Movie Review, “1945,” Directed by Ferenc Török. 91 minutes
I like to accuse my intellectual friends of only liking black-and-white movies in obscure dialects. They’d be sure to like “1945,” but almost anybody who likes good movies would, too.
It’s deceptively simple: Two tight-lipped Jewish guys come into a small Hungarian village immediately after World War II.
Can you imagine that? The all-gentile townspeople can. They have been dreading this coming every moment since their own participation in the holocaust.
I like filmmakers who understand their powerful medium and use it expertly. They don’t necessarily have to have wide screen, technicolor, computer graphics, or a cast of thousands to draw us moviegoers in and change us through art. This is a very sparse movie, like a tiny and innocent looking stick of dynamite.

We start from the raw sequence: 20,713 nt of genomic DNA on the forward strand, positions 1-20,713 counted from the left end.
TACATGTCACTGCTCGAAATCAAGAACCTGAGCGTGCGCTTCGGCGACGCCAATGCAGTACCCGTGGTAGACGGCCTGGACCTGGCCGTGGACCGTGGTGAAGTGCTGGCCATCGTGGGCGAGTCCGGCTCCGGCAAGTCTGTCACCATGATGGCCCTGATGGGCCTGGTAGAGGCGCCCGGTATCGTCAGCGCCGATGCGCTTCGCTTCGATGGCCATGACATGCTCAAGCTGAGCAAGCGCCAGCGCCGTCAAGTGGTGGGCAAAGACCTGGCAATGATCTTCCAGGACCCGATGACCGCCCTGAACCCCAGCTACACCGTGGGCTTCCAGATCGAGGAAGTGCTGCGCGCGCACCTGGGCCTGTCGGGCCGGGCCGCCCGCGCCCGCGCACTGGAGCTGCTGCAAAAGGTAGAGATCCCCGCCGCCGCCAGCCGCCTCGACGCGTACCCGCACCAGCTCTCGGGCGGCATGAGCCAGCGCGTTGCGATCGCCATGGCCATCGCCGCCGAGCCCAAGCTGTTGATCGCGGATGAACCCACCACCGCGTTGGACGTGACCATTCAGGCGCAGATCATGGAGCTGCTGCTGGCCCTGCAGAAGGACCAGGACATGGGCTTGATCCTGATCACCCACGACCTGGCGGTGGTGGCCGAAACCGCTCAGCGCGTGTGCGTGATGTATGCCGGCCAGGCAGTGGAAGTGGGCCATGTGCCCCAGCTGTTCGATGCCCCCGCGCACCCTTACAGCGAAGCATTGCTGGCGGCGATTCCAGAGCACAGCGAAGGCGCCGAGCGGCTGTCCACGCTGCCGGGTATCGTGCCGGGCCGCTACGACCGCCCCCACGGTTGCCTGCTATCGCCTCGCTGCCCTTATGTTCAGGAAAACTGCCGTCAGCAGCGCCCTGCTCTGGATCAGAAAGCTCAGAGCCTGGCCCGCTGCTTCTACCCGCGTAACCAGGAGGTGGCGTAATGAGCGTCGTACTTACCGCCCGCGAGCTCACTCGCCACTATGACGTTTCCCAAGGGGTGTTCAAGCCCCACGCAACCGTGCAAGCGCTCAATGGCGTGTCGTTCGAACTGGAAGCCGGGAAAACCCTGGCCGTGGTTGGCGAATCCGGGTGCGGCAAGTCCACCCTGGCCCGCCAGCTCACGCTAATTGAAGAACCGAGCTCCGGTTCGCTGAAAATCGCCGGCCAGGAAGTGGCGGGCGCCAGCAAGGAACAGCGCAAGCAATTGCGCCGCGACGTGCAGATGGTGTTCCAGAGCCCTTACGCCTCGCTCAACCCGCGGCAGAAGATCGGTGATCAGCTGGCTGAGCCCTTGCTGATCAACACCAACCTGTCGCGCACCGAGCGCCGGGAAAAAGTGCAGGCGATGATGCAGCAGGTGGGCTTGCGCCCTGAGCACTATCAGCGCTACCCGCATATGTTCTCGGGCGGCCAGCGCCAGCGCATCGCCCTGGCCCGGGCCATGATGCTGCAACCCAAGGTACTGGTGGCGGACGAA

The best movie comparison I could make is to “High Noon.” It’s not a cowboy movie, but the pacing and the tension it creates are similar. If you liked High Noon, you’d probably like “1945,” and who doesn’t like High Noon?